While preforming an inventory count is generally not at the top of anyone’s list of favorite things to do, it is still a critically important task in managing what is typically your store’s single largest expense—inventory. When working with retailers I find that the majority of stores still preform an annual inventory. Taking an annual inventory is a sufficient practice, but it has its drawbacks. Performing an annual inventory could mean closing your store the day of inventory, paying team members overtime to cover a very long day of counting everything, and, if you are not very careful, you may end up with an inventory count that is less accurate than when you started. For these reasons we recommend cycle counting.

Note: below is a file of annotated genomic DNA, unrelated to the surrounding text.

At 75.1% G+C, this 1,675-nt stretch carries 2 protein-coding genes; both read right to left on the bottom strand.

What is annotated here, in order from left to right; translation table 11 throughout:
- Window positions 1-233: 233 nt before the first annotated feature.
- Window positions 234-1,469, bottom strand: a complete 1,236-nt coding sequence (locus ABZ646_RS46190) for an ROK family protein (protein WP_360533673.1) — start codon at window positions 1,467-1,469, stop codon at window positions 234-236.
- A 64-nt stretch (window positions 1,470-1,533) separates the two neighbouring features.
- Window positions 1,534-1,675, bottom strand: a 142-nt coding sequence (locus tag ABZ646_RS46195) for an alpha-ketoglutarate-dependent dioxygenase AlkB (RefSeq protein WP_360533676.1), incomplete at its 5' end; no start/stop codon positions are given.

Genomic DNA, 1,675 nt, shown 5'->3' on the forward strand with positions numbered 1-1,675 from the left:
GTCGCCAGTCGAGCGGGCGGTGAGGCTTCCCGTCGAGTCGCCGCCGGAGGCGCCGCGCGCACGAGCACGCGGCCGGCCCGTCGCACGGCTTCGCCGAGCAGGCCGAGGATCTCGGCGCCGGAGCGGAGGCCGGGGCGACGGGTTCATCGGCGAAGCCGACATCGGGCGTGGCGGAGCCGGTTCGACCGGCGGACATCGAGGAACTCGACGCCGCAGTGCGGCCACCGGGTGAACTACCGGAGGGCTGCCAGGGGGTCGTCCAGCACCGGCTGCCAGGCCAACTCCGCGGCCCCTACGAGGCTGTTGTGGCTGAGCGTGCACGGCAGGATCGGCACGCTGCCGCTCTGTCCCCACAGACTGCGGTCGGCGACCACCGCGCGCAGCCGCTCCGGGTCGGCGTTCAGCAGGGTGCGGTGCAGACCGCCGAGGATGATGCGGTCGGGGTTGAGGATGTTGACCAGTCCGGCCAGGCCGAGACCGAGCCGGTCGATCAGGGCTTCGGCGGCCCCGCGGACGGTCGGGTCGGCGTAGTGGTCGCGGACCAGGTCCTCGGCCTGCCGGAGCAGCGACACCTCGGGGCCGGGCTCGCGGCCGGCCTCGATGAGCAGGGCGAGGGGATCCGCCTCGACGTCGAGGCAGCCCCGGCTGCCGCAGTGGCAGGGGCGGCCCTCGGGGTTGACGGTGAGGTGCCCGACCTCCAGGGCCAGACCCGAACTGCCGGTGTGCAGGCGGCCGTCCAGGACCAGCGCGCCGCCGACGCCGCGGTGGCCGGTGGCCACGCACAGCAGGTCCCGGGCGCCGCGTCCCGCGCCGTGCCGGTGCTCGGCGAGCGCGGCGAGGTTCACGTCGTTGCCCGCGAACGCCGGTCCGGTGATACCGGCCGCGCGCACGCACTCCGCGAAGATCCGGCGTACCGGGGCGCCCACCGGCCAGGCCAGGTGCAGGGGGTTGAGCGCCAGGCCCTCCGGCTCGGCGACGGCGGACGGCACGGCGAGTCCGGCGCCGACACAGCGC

Cycle counting is the process of continually validating the accuracy of actual inventory in the store compared to what your point-of-sale system shows on hand by regularly counting portions of your inventory. By counting a segment of your inventory on a daily or weekly basis, every item in your inventory is counted at least one time per year. Cycle counting is used to identify inventory errors, research the root cause of any errors, eliminate the root cause for errors, and correct inventory variances.
A common practice for setting inventory cycles is called A,B,C inventory. Inventory is divided into three levels.
A = Highest sales velocity items – Count several times per year
B = Medium sales velocity items – Count 2 times per year
C = Slowest sales velocity items – Count one time per year